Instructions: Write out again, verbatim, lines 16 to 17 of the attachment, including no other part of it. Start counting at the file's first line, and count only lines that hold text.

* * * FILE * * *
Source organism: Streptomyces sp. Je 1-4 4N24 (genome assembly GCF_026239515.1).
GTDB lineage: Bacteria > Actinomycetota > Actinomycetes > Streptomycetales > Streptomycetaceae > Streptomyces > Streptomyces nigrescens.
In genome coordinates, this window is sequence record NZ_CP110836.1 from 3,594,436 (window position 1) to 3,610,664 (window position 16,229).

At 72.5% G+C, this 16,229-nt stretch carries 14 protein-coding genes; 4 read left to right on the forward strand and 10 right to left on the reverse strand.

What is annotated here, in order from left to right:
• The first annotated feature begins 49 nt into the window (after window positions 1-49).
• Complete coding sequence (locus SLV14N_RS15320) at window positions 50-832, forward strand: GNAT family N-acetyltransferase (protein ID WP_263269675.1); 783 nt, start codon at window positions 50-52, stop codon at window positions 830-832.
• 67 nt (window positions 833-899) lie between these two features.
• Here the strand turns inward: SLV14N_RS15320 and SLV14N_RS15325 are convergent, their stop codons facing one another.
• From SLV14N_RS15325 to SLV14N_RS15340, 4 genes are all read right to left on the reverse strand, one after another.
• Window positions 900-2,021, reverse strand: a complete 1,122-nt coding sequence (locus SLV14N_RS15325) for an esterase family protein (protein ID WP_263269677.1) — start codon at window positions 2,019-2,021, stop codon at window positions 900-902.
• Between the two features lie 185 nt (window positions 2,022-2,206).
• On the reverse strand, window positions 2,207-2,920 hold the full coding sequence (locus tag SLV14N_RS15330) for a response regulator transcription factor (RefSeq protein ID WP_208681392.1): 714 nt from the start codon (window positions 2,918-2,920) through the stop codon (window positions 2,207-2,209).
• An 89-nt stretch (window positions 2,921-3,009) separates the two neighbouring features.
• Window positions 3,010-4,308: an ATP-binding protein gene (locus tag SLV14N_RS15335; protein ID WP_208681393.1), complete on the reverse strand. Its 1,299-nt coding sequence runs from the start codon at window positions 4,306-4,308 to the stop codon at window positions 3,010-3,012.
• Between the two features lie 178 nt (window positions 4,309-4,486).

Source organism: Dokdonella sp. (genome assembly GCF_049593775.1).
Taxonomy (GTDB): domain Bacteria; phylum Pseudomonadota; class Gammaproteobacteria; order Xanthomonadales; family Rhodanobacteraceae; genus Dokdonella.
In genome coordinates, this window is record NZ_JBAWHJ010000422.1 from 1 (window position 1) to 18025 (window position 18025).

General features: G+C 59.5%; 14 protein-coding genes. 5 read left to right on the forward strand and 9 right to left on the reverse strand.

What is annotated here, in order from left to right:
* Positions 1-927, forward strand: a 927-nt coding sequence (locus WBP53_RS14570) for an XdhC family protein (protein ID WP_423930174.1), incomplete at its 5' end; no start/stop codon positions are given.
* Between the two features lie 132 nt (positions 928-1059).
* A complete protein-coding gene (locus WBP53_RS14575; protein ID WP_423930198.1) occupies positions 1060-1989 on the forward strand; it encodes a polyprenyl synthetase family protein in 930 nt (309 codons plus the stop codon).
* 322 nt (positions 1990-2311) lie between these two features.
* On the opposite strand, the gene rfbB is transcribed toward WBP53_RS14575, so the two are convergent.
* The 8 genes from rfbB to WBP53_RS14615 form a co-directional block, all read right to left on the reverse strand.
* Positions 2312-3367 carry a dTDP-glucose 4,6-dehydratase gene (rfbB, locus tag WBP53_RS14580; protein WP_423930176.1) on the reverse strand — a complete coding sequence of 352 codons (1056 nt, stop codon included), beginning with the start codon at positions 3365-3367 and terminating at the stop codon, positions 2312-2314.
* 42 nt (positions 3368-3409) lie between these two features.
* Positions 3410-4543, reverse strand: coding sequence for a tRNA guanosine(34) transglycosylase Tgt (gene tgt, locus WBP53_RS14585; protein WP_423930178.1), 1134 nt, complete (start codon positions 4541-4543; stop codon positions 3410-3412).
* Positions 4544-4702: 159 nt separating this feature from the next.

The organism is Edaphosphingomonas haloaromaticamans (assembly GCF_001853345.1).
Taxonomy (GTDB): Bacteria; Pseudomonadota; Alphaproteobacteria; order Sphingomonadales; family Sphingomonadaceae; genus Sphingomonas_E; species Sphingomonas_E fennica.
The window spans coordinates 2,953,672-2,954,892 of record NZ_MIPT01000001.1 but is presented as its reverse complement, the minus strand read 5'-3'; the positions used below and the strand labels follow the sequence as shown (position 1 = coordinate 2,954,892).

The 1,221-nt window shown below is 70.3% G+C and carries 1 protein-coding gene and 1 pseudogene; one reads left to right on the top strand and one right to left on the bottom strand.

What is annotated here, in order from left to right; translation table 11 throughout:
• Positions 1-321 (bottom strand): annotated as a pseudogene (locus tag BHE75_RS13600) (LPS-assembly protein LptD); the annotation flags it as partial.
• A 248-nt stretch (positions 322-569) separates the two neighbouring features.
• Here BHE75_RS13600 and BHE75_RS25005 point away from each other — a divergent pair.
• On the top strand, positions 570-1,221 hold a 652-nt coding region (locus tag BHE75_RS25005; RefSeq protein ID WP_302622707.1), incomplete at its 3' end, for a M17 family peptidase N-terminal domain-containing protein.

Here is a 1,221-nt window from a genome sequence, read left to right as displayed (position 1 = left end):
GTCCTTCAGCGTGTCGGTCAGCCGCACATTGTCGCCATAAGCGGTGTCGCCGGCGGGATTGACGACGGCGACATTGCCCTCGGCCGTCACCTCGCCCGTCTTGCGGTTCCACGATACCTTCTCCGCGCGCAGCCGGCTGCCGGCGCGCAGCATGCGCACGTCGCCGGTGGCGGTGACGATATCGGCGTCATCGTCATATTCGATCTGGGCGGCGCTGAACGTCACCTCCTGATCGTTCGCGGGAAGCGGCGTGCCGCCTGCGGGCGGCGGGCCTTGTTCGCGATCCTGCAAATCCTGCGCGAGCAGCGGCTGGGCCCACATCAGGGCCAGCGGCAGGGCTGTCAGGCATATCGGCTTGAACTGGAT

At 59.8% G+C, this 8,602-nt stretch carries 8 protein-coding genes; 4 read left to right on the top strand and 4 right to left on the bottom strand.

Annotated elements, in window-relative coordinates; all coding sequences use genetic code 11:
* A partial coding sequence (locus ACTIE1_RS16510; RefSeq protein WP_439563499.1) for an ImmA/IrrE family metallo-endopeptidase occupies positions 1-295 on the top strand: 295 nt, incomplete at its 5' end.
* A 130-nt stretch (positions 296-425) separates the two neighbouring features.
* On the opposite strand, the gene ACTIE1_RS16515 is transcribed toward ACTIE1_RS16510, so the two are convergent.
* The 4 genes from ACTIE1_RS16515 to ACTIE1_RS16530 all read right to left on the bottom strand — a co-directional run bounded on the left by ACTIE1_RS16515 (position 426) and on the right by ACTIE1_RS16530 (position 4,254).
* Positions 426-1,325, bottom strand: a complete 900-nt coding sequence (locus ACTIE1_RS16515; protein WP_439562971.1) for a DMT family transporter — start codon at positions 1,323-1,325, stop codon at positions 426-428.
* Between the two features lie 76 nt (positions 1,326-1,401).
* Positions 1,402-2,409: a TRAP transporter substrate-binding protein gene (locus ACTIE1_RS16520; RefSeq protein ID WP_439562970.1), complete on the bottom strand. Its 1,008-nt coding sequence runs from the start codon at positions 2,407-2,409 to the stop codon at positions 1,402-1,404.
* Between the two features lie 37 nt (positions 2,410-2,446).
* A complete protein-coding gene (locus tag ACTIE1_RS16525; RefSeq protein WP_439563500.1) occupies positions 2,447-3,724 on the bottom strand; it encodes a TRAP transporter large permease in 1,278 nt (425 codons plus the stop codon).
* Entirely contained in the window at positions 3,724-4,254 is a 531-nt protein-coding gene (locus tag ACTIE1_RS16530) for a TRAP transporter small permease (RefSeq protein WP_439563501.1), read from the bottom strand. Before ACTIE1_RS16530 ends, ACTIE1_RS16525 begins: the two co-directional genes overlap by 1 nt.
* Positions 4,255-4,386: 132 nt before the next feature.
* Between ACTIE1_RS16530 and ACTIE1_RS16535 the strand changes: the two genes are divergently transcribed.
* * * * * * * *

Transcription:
• Between the two features lie 178 nt (window positions 4,309-4,486).

Source organism: Dokdonella sp. (genome assembly GCF_049593775.1).